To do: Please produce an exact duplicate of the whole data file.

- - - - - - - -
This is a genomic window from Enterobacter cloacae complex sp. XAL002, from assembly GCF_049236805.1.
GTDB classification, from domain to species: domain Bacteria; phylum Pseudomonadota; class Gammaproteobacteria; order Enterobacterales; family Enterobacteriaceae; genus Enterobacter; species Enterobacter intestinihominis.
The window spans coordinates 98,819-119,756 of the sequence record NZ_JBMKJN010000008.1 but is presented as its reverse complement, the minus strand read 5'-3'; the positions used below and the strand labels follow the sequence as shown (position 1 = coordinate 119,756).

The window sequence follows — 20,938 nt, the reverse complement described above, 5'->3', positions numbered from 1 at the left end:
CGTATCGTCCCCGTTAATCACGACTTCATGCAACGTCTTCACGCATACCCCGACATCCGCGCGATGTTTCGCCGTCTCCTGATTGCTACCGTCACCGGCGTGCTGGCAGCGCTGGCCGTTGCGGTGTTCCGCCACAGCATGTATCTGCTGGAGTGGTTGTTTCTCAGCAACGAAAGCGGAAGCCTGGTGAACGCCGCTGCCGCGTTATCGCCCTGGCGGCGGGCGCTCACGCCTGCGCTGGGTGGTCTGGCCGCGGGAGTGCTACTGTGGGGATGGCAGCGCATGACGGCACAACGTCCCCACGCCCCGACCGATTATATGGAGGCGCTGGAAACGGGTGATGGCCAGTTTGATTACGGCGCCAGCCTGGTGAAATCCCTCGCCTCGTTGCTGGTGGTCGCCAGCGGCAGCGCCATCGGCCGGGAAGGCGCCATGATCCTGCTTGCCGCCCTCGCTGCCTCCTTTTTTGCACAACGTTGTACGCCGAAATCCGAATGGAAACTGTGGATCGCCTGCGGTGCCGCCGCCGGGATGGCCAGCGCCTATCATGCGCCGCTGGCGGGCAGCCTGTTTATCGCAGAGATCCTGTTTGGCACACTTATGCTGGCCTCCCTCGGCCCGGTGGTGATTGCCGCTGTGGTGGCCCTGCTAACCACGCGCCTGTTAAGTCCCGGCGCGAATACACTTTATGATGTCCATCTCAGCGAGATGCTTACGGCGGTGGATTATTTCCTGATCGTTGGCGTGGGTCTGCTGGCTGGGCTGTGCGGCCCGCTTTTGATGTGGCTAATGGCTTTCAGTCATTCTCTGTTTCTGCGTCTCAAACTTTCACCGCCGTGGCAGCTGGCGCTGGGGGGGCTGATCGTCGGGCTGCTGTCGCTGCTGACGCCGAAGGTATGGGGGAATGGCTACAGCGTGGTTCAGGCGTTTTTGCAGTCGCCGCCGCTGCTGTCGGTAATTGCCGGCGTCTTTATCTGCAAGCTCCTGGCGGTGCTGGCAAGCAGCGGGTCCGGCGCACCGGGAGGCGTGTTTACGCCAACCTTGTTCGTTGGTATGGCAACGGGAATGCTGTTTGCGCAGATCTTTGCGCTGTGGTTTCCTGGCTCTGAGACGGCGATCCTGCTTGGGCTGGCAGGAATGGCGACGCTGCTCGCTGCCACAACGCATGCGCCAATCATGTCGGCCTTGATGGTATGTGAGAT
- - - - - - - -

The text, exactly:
This is a genomic window from Enterobacter cloacae complex sp. XAL002, from assembly GCF_049236805.1.
GTDB classification, from domain to species: domain Bacteria; phylum Pseudomonadota; class Gammaproteobacteria; order Enterobacterales; family Enterobacteriaceae; genus Enterobacter; species Enterobacter intestinihominis.
The window spans coordinates 98,819-119,756 of the sequence record NZ_JBMKJN010000008.1 but is presented as its reverse complement, the minus strand read 5'-3'; the positions used below and the strand labels follow the sequence as shown (position 1 = coordinate 119,756).

The window sequence follows — 20,938 nt, the reverse complement described above, 5'->3', positions numbered from 1 at the left end:
CGTATCGTCCCCGTTAATCACGACTTCATGCAACGTCTTCACGCATACCCCGACATCCGCGCGATGTTTCGCCGTCTCCTGATTGCTACCGTCACCGGCGTGCTGGCAGCGCTGGCCGTTGCGGTGTTCCGCCACAGCATGTATCTGCTGGAGTGGTTGTTTCTCAGCAACGAAAGCGGAAGCCTGGTGAACGCCGCTGCCGCGTTATCGCCCTGGCGGCGGGCGCTCACGCCTGCGCTGGGTGGTCTGGCCGCGGGAGTGCTACTGTGGGGATGGCAGCGCATGACGGCACAACGTCCCCACGCCCCGACCGATTATATGGAGGCGCTGGAAACGGGTGATGGCCAGTTTGATTACGGCGCCAGCCTGGTGAAATCCCTCGCCTCGTTGCTGGTGGTCGCCAGCGGCAGCGCCATCGGCCGGGAAGGCGCCATGATCCTGCTTGCCGCCCTCGCTGCCTCCTTTTTTGCACAACGTTGTACGCCGAAATCCGAATGGAAACTGTGGATCGCCTGCGGTGCCGCCGCCGGGATGGCCAGCGCCTATCATGCGCCGCTGGCGGGCAGCCTGTTTATCGCAGAGATCCTGTTTGGCACACTTATGCTGGCCTCCCTCGGCCCGGTGGTGATTGCCGCTGTGGTGGCCCTGCTAACCACGCGCCTGTTAAGTCCCGGCGCGAATACACTTTATGATGTCCATCTCAGCGAGATGCTTACGGCGGTGGATTATTTCCTGATCGTTGGCGTGGGTCTGCTGGCTGGGCTGTGCGGCCCGCTTTTGATGTGGCTAATGGCTTTCAGTCATTCTCTGTTTCTGCGTCTCAAACTTTCACCGCCGTGGCAGCTGGCGCTGGGGGGGCTGATCGTCGGGCTGCTGTCGCTGCTGACGCCGAAGGTATGGGGGAATGGCTACAGCGTGGTTCAGGCGTTTTTGCAGTCGCCGCCGCTGCTGTCGGTAATTGCCGGCGTCTTTATCTGCAAGCTCCTGGCGGTGCTGGCAAGCAGCGGGTCCGGCGCACCGGGAGGCGTGTTTACGCCAACCTTGTTCGTTGGTATGGCAACGGGAATGCTGTTTGCGCAGATCTTTGCGCTGTGGTTTCCTGGCTCTGAGACGGCGATCCTGCTTGGGCTGGCAGGAATGGCGACGCTGCTCGCTGCCACAACGCATGCGCCAATCATGTCGGCCTTGATGGTATGTGAGAT